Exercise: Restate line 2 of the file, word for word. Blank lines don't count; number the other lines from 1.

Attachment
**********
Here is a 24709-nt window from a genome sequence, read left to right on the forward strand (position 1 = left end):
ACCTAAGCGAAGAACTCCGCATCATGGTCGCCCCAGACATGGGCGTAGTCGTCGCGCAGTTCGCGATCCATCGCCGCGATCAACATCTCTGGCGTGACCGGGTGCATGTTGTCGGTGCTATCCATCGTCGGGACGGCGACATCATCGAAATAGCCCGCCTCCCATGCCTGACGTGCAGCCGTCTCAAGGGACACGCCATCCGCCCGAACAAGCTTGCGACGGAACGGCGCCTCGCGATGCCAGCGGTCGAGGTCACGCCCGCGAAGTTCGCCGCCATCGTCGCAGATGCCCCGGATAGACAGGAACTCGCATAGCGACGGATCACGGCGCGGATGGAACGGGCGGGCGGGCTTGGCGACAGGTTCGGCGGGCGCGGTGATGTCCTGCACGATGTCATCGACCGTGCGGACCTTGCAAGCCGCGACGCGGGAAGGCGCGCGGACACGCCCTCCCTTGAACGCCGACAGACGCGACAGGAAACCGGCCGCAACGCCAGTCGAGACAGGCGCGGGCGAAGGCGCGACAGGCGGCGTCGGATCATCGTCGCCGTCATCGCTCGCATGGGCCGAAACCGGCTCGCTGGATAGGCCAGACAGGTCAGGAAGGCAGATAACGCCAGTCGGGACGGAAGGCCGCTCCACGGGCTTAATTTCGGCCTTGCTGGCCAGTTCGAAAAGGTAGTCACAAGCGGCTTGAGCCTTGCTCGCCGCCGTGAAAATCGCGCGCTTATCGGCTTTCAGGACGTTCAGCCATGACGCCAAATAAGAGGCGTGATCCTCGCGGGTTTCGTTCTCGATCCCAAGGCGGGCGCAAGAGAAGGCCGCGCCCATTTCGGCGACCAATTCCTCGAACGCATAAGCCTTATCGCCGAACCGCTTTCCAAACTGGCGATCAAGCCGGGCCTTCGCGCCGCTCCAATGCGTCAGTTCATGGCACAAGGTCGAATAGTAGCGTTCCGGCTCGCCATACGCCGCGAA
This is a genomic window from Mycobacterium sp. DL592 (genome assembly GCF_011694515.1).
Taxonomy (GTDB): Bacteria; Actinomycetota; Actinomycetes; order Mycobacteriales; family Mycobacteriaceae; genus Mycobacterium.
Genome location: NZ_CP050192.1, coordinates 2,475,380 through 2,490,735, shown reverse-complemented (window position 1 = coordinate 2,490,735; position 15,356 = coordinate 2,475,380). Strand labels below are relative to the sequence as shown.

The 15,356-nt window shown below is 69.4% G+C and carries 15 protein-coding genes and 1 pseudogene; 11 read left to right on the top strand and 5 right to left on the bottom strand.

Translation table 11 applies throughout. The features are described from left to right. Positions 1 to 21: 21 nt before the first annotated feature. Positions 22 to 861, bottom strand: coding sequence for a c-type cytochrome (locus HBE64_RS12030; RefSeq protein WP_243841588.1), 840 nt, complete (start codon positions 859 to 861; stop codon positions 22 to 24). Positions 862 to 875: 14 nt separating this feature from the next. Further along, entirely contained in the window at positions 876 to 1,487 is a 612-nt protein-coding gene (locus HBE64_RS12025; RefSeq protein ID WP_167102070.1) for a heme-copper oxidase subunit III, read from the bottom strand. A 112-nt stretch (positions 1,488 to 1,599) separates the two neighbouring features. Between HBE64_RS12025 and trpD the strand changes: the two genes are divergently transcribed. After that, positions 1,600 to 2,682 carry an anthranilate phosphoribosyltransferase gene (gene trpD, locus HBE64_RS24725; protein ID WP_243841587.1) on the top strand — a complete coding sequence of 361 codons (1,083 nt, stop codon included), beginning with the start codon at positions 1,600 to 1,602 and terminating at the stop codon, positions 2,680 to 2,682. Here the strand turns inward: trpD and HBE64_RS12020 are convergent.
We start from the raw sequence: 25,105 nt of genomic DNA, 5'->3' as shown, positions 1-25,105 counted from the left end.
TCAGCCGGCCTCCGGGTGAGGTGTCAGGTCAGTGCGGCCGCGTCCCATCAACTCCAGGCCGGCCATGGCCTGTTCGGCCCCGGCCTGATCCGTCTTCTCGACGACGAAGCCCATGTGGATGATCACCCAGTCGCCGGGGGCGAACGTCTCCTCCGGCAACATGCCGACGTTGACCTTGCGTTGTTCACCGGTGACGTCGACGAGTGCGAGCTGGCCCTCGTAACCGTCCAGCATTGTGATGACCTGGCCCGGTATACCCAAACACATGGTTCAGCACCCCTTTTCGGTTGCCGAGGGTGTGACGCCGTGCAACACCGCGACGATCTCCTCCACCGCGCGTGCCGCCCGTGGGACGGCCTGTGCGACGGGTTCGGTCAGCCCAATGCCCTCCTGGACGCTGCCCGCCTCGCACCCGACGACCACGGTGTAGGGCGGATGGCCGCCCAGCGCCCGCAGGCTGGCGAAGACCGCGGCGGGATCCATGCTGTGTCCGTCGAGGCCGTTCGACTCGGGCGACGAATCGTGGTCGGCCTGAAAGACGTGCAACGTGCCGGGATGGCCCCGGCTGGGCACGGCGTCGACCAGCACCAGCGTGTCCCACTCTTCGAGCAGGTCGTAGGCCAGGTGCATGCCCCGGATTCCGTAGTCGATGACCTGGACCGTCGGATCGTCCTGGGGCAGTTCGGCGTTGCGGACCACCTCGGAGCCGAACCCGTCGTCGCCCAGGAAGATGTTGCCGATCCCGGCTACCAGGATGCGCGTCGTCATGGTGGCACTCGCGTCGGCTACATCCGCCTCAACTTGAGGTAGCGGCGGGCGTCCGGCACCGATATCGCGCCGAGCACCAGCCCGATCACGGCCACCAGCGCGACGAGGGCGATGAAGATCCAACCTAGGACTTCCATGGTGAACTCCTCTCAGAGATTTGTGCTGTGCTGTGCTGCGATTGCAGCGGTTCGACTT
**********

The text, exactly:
ACCTAAGCGAAGAACTCCGCATCATGGTCGCCCCAGACATGGGCGTAGTCGTCGCGCAGTTCGCGATCCATCGCCGCGATCAACATCTCTGGCGTGACCGGGTGCATGTTGTCGGTGCTATCCATCGTCGGGACGGCGACATCATCGAAATAGCCCGCCTCCCATGCCTGACGTGCAGCCGTCTCAAGGGACACGCCATCCGCCCGAACAAGCTTGCGACGGAACGGCGCCTCGCGATGCCAGCGGTCGAGGTCACGCCCGCGAAGTTCGCCGCCATCGTCGCAGATGCCCCGGATAGACAGGAACTCGCATAGCGACGGATCACGGCGCGGATGGAACGGGCGGGCGGGCTTGGCGACAGGTTCGGCGGGCGCGGTGATGTCCTGCACGATGTCATCGACCGTGCGGACCTTGCAAGCCGCGACGCGGGAAGGCGCGCGGACACGCCCTCCCTTGAACGCCGACAGACGCGACAGGAAACCGGCCGCAACGCCAGTCGAGACAGGCGCGGGCGAAGGCGCGACAGGCGGCGTCGGATCATCGTCGCCGTCATCGCTCGCATGGGCCGAAACCGGCTCGCTGGATAGGCCAGACAGGTCAGGAAGGCAGATAACGCCAGTCGGGACGGAAGGCCGCTCCACGGGCTTAATTTCGGCCTTGCTGGCCAGTTCGAAAAGGTAGTCACAAGCGGCTTGAGCCTTGCTCGCCGCCGTGAAAATCGCGCGCTTATCGGCTTTCAGGACGTTCAGCCATGACGCCAAATAAGAGGCGTGATCCTCGCGGGTTTCGTTCTCGATCCCAAGGCGGGCGCAAGAGAAGGCCGCGCCCATTTCGGCGACCAATTCCTCGAACGCATAAGCCTTATCGCCGAACCGCTTTCCAAACTGGCGATCAAGCCGGGCCTTCGCGCCGCTCCAATGCGTCAGTTCATGGCACAAGGTCGAATAGTAGCGTTCCGGCTCGCCATACGCCGCGAA